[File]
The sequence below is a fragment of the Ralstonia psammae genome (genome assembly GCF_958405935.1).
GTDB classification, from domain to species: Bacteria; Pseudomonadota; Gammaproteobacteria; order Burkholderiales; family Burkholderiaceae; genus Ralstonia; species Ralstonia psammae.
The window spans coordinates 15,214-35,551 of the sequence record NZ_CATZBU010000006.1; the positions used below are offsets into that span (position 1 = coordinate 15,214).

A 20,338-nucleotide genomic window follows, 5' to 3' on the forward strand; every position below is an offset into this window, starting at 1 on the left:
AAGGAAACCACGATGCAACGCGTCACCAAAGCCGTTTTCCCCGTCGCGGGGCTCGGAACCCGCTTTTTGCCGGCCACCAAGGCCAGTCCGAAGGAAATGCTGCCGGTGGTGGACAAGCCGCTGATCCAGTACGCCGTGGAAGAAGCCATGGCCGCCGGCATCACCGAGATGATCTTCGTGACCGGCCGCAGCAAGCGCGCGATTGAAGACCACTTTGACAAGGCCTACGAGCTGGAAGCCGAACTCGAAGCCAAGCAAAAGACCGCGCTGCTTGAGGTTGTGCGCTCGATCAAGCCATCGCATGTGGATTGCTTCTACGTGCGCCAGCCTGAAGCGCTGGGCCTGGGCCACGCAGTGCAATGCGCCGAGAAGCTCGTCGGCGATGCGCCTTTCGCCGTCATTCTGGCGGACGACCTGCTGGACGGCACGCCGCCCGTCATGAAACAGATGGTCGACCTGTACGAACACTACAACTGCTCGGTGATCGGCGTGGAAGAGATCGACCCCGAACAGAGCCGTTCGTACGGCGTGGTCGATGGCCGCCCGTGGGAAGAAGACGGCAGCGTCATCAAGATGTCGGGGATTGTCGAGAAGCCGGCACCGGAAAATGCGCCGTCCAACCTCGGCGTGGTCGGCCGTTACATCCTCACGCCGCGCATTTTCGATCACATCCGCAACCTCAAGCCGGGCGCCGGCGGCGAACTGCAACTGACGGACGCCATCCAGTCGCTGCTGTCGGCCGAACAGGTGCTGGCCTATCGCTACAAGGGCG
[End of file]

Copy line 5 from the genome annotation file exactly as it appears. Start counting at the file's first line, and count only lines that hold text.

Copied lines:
AAGGAAACCACGATGCAACGCGTCACCAAAGCCGTTTTCCCCGTCGCGGGGCTCGGAACCCGCTTTTTGCCGGCCACCAAGGCCAGTCCGAAGGAAATGCTGCCGGTGGTGGACAAGCCGCTGATCCAGTACGCCGTGGAAGAAGCCATGGCCGCCGGCATCACCGAGATGATCTTCGTGACCGGCCGCAGCAAGCGCGCGATTGAAGACCACTTTGACAAGGCCTACGAGCTGGAAGCCGAACTCGAAGCCAAGCAAAAGACCGCGCTGCTTGAGGTTGTGCGCTCGATCAAGCCATCGCATGTGGATTGCTTCTACGTGCGCCAGCCTGAAGCGCTGGGCCTGGGCCACGCAGTGCAATGCGCCGAGAAGCTCGTCGGCGATGCGCCTTTCGCCGTCATTCTGGCGGACGACCTGCTGGACGGCACGCCGCCCGTCATGAAACAGATGGTCGACCTGTACGAACACTACAACTGCTCGGTGATCGGCGTGGAAGAGATCGACCCCGAACAGAGCCGTTCGTACGGCGTGGTCGATGGCCGCCCGTGGGAAGAAGACGGCAGCGTCATCAAGATGTCGGGGATTGTCGAGAAGCCGGCACCGGAAAATGCGCCGTCCAACCTCGGCGTGGTCGGCCGTTACATCCTCACGCCGCGCATTTTCGATCACATCCGCAACCTCAAGCCGGGCGCCGGCGGCGAACTGCAACTGACGGACGCCATCCAGTCGCTGCTGTCGGCCGAACAGGTGCTGGCCTATCGCTACAAGGGCG